Second, have a realistic talk with yourself. Are these other areas really changing significantly? Sometimes yes, but many times they are staying relatively the same. Life goes on with many of the same routines and traditions – that’s actually quite reassuring.
Third, make a Plan B and a Plan C. Have backup plans if you are laid off. Know your options. Get an accurate picture of your financial situation. You may be pleasantly surprised that it’s better than you had imagined.
Taking Control is Empowering
This is a new life chapter which you can design for yourself. In my work as a career coach, I’m seeing people take this opportunity to create new career paths that they previously never thought possible. Yes, a forced change such as a layoff is unsettling and disruptive. But remember, that in the midst of chaos is the opportunity for incredible growth and possibilities. It’s exciting and the sense of taking back control is incredibly empowering.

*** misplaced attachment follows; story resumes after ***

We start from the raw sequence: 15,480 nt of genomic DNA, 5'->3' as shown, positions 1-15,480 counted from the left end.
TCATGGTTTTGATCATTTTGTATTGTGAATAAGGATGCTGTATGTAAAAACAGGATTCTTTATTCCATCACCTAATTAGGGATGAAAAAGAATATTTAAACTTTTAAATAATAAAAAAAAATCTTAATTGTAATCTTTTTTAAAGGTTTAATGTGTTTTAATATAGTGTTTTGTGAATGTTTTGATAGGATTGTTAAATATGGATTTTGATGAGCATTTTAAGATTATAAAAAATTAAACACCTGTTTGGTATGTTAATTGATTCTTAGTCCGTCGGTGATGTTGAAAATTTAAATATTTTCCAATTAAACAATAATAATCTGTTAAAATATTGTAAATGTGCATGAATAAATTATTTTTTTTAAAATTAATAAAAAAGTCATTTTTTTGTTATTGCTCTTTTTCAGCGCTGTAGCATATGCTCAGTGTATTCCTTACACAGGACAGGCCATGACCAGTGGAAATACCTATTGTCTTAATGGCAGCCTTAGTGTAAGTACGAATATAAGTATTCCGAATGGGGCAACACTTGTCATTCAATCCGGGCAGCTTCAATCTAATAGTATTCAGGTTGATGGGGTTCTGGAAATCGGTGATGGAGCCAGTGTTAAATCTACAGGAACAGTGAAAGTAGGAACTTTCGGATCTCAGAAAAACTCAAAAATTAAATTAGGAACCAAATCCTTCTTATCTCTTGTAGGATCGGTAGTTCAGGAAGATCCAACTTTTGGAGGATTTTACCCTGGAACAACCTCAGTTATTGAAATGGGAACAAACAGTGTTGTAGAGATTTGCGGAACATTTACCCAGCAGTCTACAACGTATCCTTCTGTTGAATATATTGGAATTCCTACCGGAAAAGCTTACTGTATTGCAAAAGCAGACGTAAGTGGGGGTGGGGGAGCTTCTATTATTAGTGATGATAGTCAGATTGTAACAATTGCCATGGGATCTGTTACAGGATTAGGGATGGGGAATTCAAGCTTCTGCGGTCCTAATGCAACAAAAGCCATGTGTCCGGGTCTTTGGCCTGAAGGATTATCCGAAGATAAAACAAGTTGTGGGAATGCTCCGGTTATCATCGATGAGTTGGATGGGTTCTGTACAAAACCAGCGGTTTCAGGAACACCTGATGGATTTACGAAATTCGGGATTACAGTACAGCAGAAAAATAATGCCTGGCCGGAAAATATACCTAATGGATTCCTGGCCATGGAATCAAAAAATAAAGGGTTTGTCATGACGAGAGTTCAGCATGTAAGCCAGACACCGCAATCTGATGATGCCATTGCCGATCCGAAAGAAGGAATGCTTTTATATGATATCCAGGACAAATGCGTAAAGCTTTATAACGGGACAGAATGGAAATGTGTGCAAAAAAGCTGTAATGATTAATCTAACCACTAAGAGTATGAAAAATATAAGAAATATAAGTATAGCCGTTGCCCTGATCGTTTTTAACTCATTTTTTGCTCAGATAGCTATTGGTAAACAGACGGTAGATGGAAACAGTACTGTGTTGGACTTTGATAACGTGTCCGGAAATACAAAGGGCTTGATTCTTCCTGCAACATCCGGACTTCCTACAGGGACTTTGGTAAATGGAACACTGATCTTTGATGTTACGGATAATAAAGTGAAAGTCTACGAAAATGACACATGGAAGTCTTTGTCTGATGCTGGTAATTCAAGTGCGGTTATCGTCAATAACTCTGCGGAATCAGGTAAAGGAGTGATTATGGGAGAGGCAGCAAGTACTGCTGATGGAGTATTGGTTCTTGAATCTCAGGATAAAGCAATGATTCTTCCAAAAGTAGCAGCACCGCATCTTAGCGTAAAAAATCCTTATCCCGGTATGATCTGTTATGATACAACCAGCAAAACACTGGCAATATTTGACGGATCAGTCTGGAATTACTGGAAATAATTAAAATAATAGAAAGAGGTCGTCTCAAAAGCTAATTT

Just yesterday I was reminded again about how wise it is for business people to actively build strategic alliances. I had gotten a message through LinkedIn from a new licensed clinical social worker who was just starting her practice here in Reno. She had gotten my name through a mutual colleague and wanted to meet me over coffee. She explained that she was interested in my coaching work and wanted to share what she was doing – and then maybe we could refer to each other as needed.
What’s the Benefit for Me?
Was I interested? Absolutely! First, I love to meet new professionals that are starting their own businesses. I want to see them succeed and if I can encourage and support them I certainly will. Second, I am always updating my own referral list – for local counselors, resume writers and consultants with specific expertise that I don’t have. I enjoy being known as a “go-to” person and I’m delighted to connect others with those that can help them. It’s a win-win for all of us.
How To: Building Strategic Alliances